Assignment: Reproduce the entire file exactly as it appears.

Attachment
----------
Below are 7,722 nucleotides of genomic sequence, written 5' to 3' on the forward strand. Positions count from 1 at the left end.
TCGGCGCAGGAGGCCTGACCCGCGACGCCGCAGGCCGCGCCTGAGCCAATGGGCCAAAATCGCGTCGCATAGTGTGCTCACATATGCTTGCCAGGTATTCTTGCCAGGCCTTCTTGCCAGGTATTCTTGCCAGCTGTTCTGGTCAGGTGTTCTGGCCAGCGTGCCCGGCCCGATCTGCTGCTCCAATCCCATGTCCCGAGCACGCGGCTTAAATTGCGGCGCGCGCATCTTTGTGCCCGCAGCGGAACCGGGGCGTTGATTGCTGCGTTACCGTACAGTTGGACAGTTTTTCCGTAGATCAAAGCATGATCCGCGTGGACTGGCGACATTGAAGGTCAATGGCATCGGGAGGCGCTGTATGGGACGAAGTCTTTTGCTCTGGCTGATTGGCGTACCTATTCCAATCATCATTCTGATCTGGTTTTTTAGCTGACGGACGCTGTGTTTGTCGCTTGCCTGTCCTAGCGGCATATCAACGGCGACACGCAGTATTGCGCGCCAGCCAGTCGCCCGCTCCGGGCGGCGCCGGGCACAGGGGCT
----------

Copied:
Below are 7,722 nucleotides of genomic sequence, written 5' to 3' on the forward strand. Positions count from 1 at the left end.
TCGGCGCAGGAGGCCTGACCCGCGACGCCGCAGGCCGCGCCTGAGCCAATGGGCCAAAATCGCGTCGCATAGTGTGCTCACATATGCTTGCCAGGTATTCTTGCCAGGCCTTCTTGCCAGGTATTCTTGCCAGCTGTTCTGGTCAGGTGTTCTGGCCAGCGTGCCCGGCCCGATCTGCTGCTCCAATCCCATGTCCCGAGCACGCGGCTTAAATTGCGGCGCGCGCATCTTTGTGCCCGCAGCGGAACCGGGGCGTTGATTGCTGCGTTACCGTACAGTTGGACAGTTTTTCCGTAGATCAAAGCATGATCCGCGTGGACTGGCGACATTGAAGGTCAATGGCATCGGGAGGCGCTGTATGGGACGAAGTCTTTTGCTCTGGCTGATTGGCGTACCTATTCCAATCATCATTCTGATCTGGTTTTTTAGCTGACGGACGCTGTGTTTGTCGCTTGCCTGTCCTAGCGGCATATCAACGGCGACACGCAGTATTGCGCGCCAGCCAGTCGCCCGCTCCGGGCGGCGCCGGGCACAGGGGCT